Chief Grady spent hours combing the beach for clues, long after the mangled human remains had been taken away. Scattered footprints all over the sand leading up to and then away from the scene appeared to belong solely to the joggers. Other than jogger tracks, the only evidence he’d discovered on the beach included: blankets, two pairs of sandals, an empty bottle of champagne, a couple of plastic flutes and some rotting food in a picnic basket. If nothing else, Grady hoped to uncover fingerprints on the glasses or perhaps an errant strand of hair on the blankets.
“Thank God it’s not the middle of summer,” he muttered under his breath. “Trying to keep the beach clear during peak season would have been impossible.”
The chief knew it was a cold and calculated thought. Still, it was easier to be callous than let his mind wander to the repulsive puddle of human goo that had defiled his beach. As the seagulls cried overhead, a disturbing thought nagged at the back of his mind. He remembered from Biology class that birds regurgitate food into the mouths of their babies. His mind made the short jump from birds feeding their helpless babies to owls swallowing their food whole then puking up the bones. The disaster on the beach resembled an owl’s aftermath more than anything else Grady had ever witnessed.
“Damned nature programs,” he muttered. “There’s got to be a logical explanation for that mess on the beach. I’m certain there aren’t mutant owls preying on locals.”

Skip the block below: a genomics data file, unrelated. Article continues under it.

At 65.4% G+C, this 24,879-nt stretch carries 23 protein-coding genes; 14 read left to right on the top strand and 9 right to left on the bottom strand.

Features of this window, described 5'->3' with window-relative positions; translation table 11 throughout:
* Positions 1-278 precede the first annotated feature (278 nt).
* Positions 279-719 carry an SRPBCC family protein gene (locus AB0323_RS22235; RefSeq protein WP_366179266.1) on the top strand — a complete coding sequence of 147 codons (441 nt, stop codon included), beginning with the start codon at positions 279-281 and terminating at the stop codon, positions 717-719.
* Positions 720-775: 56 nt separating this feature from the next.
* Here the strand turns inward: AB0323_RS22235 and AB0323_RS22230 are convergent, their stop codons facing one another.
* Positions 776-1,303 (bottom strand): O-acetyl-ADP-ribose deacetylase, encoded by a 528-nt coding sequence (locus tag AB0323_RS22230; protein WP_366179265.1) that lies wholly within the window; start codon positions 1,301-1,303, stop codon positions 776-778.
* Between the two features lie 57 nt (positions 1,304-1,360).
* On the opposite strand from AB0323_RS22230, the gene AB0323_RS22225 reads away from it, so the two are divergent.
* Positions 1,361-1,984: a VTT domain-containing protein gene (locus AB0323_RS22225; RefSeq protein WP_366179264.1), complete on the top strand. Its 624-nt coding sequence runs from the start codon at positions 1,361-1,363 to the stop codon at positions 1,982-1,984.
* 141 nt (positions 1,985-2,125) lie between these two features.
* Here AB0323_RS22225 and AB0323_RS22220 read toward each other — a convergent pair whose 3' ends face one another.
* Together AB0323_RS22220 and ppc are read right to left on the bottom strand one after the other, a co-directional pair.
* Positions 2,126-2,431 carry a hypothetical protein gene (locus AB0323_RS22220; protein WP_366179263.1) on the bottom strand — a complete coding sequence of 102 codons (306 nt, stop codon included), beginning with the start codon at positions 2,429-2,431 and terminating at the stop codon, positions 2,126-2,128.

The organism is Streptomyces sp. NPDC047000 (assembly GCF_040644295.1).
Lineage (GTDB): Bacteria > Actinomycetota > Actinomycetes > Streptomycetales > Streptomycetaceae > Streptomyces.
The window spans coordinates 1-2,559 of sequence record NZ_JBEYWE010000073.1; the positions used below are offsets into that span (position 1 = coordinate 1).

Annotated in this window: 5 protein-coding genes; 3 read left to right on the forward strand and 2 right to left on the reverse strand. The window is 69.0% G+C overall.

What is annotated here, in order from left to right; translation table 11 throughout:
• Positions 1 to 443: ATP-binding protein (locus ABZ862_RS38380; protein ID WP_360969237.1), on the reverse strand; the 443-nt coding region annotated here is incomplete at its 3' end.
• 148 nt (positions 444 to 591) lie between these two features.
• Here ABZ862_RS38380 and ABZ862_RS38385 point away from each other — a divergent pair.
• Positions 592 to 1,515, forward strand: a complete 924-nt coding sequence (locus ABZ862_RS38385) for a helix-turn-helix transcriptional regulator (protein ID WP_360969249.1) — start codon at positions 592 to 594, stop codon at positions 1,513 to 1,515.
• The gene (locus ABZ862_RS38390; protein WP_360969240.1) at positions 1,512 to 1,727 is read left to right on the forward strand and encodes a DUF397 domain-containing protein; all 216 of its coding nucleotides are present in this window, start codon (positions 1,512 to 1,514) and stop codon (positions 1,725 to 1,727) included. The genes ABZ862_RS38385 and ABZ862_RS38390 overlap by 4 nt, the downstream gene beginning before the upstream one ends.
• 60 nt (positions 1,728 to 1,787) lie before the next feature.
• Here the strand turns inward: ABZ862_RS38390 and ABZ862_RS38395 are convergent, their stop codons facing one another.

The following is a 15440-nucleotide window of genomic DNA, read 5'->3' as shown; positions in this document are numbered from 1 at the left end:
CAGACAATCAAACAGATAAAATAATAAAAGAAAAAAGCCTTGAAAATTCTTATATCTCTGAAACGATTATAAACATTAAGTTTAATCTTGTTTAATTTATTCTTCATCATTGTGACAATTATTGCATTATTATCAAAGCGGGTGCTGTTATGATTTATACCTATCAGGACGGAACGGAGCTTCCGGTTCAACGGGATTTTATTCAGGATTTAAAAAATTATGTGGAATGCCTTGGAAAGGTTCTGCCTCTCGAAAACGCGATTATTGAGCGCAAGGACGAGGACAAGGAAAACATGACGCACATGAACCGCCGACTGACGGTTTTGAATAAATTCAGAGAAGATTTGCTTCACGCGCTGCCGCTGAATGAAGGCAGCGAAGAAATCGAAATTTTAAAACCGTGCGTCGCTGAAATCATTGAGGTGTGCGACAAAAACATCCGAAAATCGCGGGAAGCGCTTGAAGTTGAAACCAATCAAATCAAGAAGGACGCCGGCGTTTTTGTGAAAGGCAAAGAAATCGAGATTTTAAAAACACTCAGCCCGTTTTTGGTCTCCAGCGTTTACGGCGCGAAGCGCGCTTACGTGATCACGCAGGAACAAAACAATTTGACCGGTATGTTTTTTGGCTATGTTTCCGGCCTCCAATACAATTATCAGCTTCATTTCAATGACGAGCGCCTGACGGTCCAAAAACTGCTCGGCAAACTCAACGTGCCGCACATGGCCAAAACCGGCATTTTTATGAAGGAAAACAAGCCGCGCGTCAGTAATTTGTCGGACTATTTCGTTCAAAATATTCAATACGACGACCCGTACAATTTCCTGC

He continued bagging anything and everything he could find on the beach. Even if it wasn’t a clue, he decided it was better to be safe than sorry.
When Poole finally finished taking statements, he returned to the beach to assist his boss. He was relieved to see that the beach was free of any human remains. The tide had come in enough to wash away any lingering scraps leftover after the bulk of it had been removed for the Coroner’s Office.
“So, Chief, have you heard anything from the coroner yet?” Poole questioned as the heel of his shoe made deep gouges in the sand.
“No, I don’t expect to hear from them any time soon,” Grady replied. “How did it go with those joggers and their statements? Did the doctor’s wife give you any more flack?”
“Well,” Poole stammered. “She fussed a bit at first but the others put her in line pretty quick. I guess they didn’t appreciate her acting like her time was more important than everyone else’s.”
“Yeah,” Grady chuckled. “I can see how that might, to quote my grandfather, stick in one’s craw.”
“Oh, it stuck alright! In the end, she was the last one to give a statement. Everybody else got to leave before her.”
The chief laughed; his townsfolk had their quirks but, as a whole, they were good people. Certain allowances had been made for the doctor’s wife because Dr. Lander was such an asset to their community but every once in a while Rosalyn needed to be knocked down a peg to remind her that, despite her own beliefs, she was not a national treasure.
Finally, when there was nothing left on the beach to tag, Chief Grady and Deputy Poole drove back to the station. There was still a mountain of paperwork they would need to riffle through before they could call it a night.